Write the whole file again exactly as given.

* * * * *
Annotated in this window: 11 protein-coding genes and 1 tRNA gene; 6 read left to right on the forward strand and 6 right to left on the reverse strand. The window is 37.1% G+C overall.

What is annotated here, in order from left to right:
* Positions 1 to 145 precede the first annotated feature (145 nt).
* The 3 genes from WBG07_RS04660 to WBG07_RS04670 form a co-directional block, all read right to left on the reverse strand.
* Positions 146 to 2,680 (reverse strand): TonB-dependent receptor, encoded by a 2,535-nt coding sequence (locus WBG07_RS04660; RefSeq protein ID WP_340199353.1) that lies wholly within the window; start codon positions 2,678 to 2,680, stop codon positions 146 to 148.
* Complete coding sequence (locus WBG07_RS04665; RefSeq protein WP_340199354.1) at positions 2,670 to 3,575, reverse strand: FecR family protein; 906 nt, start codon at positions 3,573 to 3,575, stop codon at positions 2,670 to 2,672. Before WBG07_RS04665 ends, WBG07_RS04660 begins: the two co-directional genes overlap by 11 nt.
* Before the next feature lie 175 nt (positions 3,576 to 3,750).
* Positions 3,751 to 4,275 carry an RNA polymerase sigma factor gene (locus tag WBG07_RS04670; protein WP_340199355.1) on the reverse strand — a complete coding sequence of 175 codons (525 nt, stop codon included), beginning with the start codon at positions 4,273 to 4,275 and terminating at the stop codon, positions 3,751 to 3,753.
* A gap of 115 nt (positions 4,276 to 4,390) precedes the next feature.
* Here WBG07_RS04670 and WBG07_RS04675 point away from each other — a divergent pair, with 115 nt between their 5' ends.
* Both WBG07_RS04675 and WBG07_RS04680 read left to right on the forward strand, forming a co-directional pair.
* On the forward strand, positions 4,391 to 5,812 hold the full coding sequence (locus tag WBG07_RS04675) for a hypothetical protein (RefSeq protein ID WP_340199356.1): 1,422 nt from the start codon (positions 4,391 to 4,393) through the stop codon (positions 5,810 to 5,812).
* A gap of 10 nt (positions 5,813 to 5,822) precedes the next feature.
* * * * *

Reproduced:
Annotated in this window: 11 protein-coding genes and 1 tRNA gene; 6 read left to right on the forward strand and 6 right to left on the reverse strand. The window is 37.1% G+C overall.

What is annotated here, in order from left to right:
* Positions 1 to 145 precede the first annotated feature (145 nt).
* The 3 genes from WBG07_RS04660 to WBG07_RS04670 form a co-directional block, all read right to left on the reverse strand.
* Positions 146 to 2,680 (reverse strand): TonB-dependent receptor, encoded by a 2,535-nt coding sequence (locus WBG07_RS04660; RefSeq protein ID WP_340199353.1) that lies wholly within the window; start codon positions 2,678 to 2,680, stop codon positions 146 to 148.
* Complete coding sequence (locus WBG07_RS04665; RefSeq protein WP_340199354.1) at positions 2,670 to 3,575, reverse strand: FecR family protein; 906 nt, start codon at positions 3,573 to 3,575, stop codon at positions 2,670 to 2,672. Before WBG07_RS04665 ends, WBG07_RS04660 begins: the two co-directional genes overlap by 11 nt.
* Before the next feature lie 175 nt (positions 3,576 to 3,750).
* Positions 3,751 to 4,275 carry an RNA polymerase sigma factor gene (locus tag WBG07_RS04670; protein WP_340199355.1) on the reverse strand — a complete coding sequence of 175 codons (525 nt, stop codon included), beginning with the start codon at positions 4,273 to 4,275 and terminating at the stop codon, positions 3,751 to 3,753.
* A gap of 115 nt (positions 4,276 to 4,390) precedes the next feature.
* Here WBG07_RS04670 and WBG07_RS04675 point away from each other — a divergent pair, with 115 nt between their 5' ends.
* Both WBG07_RS04675 and WBG07_RS04680 read left to right on the forward strand, forming a co-directional pair.
* On the forward strand, positions 4,391 to 5,812 hold the full coding sequence (locus tag WBG07_RS04675) for a hypothetical protein (RefSeq protein ID WP_340199356.1): 1,422 nt from the start codon (positions 4,391 to 4,393) through the stop codon (positions 5,810 to 5,812).
* A gap of 10 nt (positions 5,813 to 5,822) precedes the next feature.